What sets these moments apart from similar efforts in other series, however, is that they still feel like character moments. If Sansa is the one being tested on her knowledge of Aerys Targaryen, the scene is as much about her frustration with Septa Mordane as it is about the Mad King; if Bran is being tested on the Lannister house motto, the scene is more about his antagonism towards academic pursuits than the details being discussed. Nothing on display in the series feels as though it has been left untouched by the spirit of Martin’s world, the show proving remarkably cohesive for something that is cobbling together so many different narratives. Even the new scenes that Benioff and Weiss introduce to the show feel natural: in some cases characters are given subplots to foreshadow their future importance (and to reveal small details about the character that would have emerged more gradually in a less accelerated narrative), and in others subtext is elevated to text in order to serve the same functions, but the overall effect is of refinement rather than reinvention.
As for the performances, this is perhaps a bit tough to judge. Not only do I have the emotional baggage of each character’s future from my experience reading the series, but I also have what seems like years worth of casting speculation and discussion (through sites like Winter is Coming, which I discussed back in that first piece in ’09 and which has grown into a tremendous fan resource) – I’ve been imagining Sean Bean as Ned for so long that it has erased whatever other image I might have had, and my last re-read of the books coinciding with the casting announcements and being closely followed by the first footage from the series meant that various performers had become synonymous with the characters even before the series even began. As a result, there was nothing to be surprised by, no depiction that I had not mentally prepared for on a visual level; instead, it goes back to that earlier question of depth. Any great performance needs to say more than is being said, but that seems even more important when being judged by fans who know more than is being said. This was important on the level of plot, certainly, but it goes for character as well, and the last thing the show wants to do is have characters explaining with words that which would be best communicated in a brief glance.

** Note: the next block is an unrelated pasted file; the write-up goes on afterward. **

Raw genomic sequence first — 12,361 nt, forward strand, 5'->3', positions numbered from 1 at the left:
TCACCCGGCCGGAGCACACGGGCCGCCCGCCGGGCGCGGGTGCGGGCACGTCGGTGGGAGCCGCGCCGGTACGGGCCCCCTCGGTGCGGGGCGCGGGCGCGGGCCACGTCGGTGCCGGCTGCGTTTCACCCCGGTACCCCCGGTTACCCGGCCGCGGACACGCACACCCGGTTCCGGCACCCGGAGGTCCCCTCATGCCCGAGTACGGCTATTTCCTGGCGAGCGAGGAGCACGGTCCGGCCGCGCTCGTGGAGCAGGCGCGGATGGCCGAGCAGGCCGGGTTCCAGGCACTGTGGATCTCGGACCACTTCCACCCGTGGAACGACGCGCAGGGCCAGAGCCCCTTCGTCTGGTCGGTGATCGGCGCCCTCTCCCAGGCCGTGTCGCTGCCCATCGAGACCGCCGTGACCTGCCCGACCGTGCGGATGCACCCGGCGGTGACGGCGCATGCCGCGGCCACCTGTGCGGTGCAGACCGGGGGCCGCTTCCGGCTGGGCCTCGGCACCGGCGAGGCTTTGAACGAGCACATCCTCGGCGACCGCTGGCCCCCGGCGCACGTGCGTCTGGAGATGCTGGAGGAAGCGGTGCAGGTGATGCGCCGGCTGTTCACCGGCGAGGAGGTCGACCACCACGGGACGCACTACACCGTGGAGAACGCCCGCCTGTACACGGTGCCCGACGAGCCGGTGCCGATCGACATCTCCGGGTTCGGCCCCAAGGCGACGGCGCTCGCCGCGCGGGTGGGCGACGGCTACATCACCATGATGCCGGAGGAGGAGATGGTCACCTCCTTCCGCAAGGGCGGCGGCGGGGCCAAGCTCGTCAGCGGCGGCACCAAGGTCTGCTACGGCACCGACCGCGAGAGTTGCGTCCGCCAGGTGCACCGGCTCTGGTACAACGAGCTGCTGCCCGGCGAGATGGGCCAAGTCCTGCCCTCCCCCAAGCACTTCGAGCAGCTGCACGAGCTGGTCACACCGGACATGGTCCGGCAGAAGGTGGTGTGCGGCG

Everyone will have their dream cast in their minds, I am sure, but there is some really tremendous work on display here. I don’t have the time to run down how every single performer is handling their role, but I will say that the “anchors” are doing particularly fine work. While the performances are strong throughout the show, it depends on the work of Sean Bean as the honorable Ned, Emilia Clarke as the vulnerable Daenerys, Michelle Fairley as the devoted Catelyn, Kit Harington as the bastard Jon Snow, and Lena Headey as the conniving Cersei. While some marked Headey as a case of miscasting, I think she proves herself where it matters most: her take on Cersei is less unhinged than perhaps I had imagined, but the cold and cunning style proves beneficial in confrontations that work best when allowed to simmer rather than being forced to explode. And while Clarke and Fairley were both only cast after the original pilot, the transformations that Martin maps out for both characters are rendered in vivid detail, with Clarke in particular proving a wonderful find.
Bean, along with the inimitable Peter Dinklage as Tyrion, are examples of note-perfect casting for characters that come more or less fully formed with a great deal of history and a clear perspective on the world. Harington, meanwhile, steps into a character who is woefully naive about the world, and who fans know is positioned to take a central role in future storylines. Benioff and Weiss seem to be building towards that early on, expecting Harington to anchor a pretty substantial portion of the series on his own, and the young actor steps up to the plate. Like many of the younger performers on the series, it’s as much about potential as it is about delivery, but I do not feel that I need make excuses for any of the performers (unless we count Rickon, Myrcella and Tommen, who barely feature). They are already transformed into their characters through their work in the earlygoing, and that connection will only increase as they grow into the roles and as the material grows with them.